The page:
For 6 years, I attended an all-girls school. When I decided to switch into all-girls after 6th grade, I was skeptical, to say the least. My kindergarten classroom had only three girls, and most of my classes through 6th grade were split in half male/female. The activities were co-ed, and the halls were filled with hundreds of elementary school boys and girls. But, ultimately, my elementary school wasn't working out, and my family decided that all-girls could be a good option. From 7th grade until 12th grade, I was in classes and most activities with only other middle and high school aged girls.
My first few days of all-girls education was slightly strange, but after a year, it was natural and I grew to love being in middle and high school classes with all girls. When I tell people in college that I went to an all-girls school, they find it incredibly interesting. They ask what it was like (a great experience) if I looked at all-girls colleges (nope) if I miss it (sometimes) if I had any non-female friends (yes, we weren't isolated). But, I couldn't have asked for a better environment to learn and grow in for six years.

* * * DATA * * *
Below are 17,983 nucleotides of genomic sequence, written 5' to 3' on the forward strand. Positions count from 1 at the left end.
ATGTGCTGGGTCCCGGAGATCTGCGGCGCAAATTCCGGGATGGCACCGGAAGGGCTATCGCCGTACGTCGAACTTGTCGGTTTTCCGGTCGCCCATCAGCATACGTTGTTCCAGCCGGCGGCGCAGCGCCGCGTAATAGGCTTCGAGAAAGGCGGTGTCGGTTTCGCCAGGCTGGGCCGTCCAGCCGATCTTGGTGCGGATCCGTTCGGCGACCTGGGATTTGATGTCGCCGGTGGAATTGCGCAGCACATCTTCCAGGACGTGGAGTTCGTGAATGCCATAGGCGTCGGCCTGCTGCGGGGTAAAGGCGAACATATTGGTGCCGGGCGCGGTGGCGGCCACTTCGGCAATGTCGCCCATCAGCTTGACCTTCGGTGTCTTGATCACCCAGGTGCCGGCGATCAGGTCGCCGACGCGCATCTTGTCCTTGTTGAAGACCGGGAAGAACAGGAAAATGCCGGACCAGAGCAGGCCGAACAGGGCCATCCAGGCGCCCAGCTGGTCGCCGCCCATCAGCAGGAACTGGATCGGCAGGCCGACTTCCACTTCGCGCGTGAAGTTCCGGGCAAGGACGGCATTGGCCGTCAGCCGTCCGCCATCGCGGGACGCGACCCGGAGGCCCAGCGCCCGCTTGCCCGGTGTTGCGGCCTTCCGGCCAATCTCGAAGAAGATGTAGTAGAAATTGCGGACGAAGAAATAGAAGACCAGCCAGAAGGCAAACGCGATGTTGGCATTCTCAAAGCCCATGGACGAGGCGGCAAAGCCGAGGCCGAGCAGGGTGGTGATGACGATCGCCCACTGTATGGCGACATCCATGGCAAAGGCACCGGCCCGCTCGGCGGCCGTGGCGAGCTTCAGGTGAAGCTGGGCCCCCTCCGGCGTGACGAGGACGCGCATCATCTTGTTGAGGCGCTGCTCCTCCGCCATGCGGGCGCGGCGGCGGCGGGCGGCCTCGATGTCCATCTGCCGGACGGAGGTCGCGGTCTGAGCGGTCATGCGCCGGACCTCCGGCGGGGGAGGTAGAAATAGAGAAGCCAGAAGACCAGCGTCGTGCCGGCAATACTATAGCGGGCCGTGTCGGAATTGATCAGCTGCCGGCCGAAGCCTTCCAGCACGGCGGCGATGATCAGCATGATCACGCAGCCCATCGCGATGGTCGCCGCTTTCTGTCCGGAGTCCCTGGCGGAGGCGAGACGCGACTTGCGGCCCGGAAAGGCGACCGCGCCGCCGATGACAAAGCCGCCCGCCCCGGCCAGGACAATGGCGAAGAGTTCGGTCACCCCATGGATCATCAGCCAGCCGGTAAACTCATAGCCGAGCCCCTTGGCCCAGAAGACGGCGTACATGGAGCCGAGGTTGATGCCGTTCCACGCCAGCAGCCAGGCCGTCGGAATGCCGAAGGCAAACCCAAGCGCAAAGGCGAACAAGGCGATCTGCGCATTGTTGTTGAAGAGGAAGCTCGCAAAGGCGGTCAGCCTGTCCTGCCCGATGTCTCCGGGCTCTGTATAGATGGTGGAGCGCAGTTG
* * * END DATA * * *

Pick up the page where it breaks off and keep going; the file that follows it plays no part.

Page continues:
The school is focused on the girls' sports and activities because, well, that's all there is. High schools tend to focus on the football teams, sometimes the men's hockey team, perhaps the men's soccer team. However, my high school showed pride for our widely successful swim team. We were let out of school early to cheer on the girls' hockey team, and our homecoming night was full of female sports games. The all-female choir sang the National Anthem at these games, and my high school had an award-winning Robotics team. We emphasized the importance of having women in STEM fields and became advocates for our passions.
You learn to speak your mind. As a 12-year-old girl, it can be scary raising your hand in class and possibly being made fun of by the boys if it's incorrect. But in an all-girls school, you see most of the class shooting their hands in the air to answer a question, and discussions are vibrant and fearless. We discussed difficult topics and felt comfortable validating our opinions. And when we found ourselves in co-ed classes in college, we had the experience necessary to express our opinions.
Finally, you and your friends become like sisters. During the school day, it's just you and the other girls in your grade. At the end of my six years, I had 83 other sisters. Did we have arguments sometimes? Of course. Were there problems? Naturally. But, we were a family, and I know I can count on these girls.